A Model of Network Capitalism: Basic Ideas and Post-Soviet Evidence

Article excerpt

Localized Transactions as a Subject of Study

Modern discussions on network capitalism shed light on the thesis about the existence of a plurality of models of capitalism. According to a quantitative evaluation of managerial and economic literature, the frequency with which the term "network" is used has risen dramatically during the last decade (Boltanski and Chiapello 1999). The basic idea of network capitalism involves the localization of transactions: economic subjects act locally instead of being involved in transactions in a depersonalized market with a potentially unlimited number of participants.

Mainstream economics has never been characterized by any special interest in the interactions between participants that are socially and spatially close. "Spatial economics and particularly the theory of the location of industrial enterprises flourished in the 19th century, but they were developed in complete isolation from mainstream economics, both classical and neoclassical" (Blaug 1994, 568). This should come as no surprise since a limited number of participants and their nontrivial capacity for influencing outcomes contradict the principles of perfect competition and distort the price mechanisms for reaching a general equilibrium. Even economists who were interested in localized transactions usually paid attention only to spatial closeness; they have been studying the issues related to differential rent, transportation costs, and so on. But geographical space is not the only factor of localization. The same process can be observed in institutional and social spaces. For example, a deal with a supplier that is geographically close can increase costs, if there are doubts as to his reliability. The concept of net work capitalism does not imply an exclusively spatial basis for localized transactions. This accounts for a noticeable difference from traditional and more conventional approaches. (1) The concept of network capitalism can be used to study relations concerning scarce resources when these interactions are bounded in geographical, social, or institutional space. The number of participants is limited, and it influences the final outcome of the interactions.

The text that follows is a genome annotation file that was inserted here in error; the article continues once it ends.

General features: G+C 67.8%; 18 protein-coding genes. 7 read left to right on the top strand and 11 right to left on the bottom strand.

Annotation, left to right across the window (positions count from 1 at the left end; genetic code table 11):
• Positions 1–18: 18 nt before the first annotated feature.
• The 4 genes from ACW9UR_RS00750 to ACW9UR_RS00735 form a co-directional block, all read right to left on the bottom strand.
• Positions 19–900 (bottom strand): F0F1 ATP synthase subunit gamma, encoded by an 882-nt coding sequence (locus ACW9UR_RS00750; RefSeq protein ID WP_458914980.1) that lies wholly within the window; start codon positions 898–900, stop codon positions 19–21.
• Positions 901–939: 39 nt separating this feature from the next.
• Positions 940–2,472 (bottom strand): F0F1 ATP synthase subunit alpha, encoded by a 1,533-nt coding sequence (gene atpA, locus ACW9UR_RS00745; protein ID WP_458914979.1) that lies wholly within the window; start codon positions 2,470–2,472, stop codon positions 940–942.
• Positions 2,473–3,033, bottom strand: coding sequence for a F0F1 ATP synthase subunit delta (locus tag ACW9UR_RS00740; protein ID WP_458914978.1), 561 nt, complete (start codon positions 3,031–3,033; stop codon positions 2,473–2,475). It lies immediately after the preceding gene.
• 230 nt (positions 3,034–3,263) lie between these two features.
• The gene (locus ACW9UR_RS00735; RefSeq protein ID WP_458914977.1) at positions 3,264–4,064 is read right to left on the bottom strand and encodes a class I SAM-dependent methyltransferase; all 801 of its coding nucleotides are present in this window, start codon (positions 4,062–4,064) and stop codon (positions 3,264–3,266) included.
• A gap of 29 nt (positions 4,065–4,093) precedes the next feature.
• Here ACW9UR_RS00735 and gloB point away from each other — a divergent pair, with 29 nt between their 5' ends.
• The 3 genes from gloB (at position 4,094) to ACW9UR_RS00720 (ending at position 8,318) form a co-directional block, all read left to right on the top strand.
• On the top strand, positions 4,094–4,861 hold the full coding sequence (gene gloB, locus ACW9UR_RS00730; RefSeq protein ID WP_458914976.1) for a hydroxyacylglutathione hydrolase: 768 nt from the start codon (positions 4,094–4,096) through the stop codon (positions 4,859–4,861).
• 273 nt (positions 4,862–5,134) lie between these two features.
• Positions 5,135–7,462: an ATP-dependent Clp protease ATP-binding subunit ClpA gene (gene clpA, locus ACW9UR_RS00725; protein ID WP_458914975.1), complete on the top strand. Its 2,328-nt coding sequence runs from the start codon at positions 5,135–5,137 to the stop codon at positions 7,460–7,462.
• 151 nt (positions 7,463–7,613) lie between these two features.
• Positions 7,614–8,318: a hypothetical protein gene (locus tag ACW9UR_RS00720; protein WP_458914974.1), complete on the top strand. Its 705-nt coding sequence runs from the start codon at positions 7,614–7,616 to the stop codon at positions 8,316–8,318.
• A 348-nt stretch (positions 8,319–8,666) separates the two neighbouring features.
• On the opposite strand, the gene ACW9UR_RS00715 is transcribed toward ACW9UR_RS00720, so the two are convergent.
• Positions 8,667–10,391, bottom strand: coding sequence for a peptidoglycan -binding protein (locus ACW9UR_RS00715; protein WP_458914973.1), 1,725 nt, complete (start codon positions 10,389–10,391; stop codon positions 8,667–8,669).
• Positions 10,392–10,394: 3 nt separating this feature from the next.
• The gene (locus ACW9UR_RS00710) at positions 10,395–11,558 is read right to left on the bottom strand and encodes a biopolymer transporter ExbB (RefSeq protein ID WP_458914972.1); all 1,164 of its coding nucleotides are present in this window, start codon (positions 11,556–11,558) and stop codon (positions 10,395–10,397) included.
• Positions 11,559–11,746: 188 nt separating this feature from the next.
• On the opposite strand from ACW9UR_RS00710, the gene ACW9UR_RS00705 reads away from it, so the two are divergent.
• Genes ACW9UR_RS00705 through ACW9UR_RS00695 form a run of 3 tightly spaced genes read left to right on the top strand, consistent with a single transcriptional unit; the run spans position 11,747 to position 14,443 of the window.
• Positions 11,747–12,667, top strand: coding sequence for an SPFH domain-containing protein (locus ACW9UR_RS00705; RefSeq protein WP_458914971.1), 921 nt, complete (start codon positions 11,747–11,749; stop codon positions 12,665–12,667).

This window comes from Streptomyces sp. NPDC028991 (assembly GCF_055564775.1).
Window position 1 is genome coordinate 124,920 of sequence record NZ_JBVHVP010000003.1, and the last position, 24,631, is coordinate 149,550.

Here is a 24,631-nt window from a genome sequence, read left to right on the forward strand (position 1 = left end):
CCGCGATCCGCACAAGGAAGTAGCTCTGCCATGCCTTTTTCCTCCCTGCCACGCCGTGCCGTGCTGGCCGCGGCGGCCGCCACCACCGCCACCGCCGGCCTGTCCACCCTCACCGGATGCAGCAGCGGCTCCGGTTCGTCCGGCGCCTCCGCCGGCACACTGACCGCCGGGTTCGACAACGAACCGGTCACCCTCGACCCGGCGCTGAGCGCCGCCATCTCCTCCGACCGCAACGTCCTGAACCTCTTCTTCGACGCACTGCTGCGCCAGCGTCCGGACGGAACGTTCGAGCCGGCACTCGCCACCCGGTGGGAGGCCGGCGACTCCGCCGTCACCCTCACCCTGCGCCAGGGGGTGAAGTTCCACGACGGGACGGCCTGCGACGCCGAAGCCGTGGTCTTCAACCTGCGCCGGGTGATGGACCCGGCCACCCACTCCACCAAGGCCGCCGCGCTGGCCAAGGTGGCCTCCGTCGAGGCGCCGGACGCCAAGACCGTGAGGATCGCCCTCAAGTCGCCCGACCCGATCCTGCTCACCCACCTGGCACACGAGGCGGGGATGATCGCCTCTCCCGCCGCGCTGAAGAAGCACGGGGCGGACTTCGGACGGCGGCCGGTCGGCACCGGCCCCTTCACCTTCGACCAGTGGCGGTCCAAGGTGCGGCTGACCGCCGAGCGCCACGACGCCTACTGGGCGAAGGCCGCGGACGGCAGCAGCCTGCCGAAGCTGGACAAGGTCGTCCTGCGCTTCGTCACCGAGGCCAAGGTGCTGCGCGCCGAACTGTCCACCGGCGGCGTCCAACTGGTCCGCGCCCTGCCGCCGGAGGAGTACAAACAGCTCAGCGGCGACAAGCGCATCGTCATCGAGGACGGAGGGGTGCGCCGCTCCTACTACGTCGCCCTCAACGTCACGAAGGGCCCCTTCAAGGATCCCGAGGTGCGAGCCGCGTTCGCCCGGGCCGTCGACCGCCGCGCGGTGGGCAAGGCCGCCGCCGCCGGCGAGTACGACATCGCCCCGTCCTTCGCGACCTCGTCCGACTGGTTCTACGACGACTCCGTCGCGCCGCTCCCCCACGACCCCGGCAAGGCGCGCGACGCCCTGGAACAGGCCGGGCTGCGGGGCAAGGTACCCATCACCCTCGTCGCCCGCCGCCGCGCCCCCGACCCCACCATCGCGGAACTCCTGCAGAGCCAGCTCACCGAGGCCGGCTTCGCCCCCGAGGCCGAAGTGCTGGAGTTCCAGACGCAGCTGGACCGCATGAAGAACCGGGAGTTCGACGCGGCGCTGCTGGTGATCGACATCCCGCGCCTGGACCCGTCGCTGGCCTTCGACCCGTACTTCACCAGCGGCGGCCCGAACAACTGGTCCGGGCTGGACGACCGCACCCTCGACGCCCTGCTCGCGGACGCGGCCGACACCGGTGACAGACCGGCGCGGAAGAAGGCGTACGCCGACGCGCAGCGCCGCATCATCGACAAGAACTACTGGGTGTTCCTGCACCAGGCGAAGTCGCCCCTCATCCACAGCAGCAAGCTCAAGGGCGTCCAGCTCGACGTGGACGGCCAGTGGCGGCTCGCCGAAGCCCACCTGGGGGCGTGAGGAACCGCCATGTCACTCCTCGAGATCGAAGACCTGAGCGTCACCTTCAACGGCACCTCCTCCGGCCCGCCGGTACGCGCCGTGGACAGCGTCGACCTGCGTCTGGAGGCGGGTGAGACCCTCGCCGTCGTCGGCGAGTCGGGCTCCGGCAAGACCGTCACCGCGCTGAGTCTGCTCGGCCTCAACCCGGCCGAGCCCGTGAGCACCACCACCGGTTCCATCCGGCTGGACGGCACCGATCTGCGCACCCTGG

While mainstream economic theory is of no direct concern to the issues of localization, the institutional approach appears much more fruitful from this point of view, especially in terms of the paradigm of "old" institutionalism and new institutional economics. (2) Historically speaking, the concept of network capitalism refers to a piece in the edifice on which construction was started in the nineteenth century by Karl Polanyi (his concept of "embeddedness" is of particular note), Thorstein Veblen, and John R. Commons (there are links with their concern about collective reciprocity) and continued by modern nonorthodox institutionalists. Mainstream economists, including adepts in neo-institutional economics, are able at most to perceive only one aspect of economic closeness, namely spatial closeness (for example, with the help of the notion of transaction costs). By contrast, nonorthodox economists who are interested in institutions, and particularly in norms and values as factors of market play, can take all aspects of localized transactions into consideration. This article should be viewed as an attempt to summarize recent developments concerning the concept of network capitalism. A more broad and insightful study would be necessary to gain a better understanding of how the existence of networks affects outcomes for pricing, output determination at the micro-level, and cyclical movements, namely to answer a number of questions that economists are accustomed to: Yet, this work remains to be done in the future.

An additional comparative advantage of the concept of network capitalism lies in its applicability to the analysis of the socioeconomic systems representing different stages in historical development. On one hand, this term describes market institutions at the early stages of their evolution, when they are not completely differentiated from social institutions: family, sects, political community, friends, patron/client relationships. …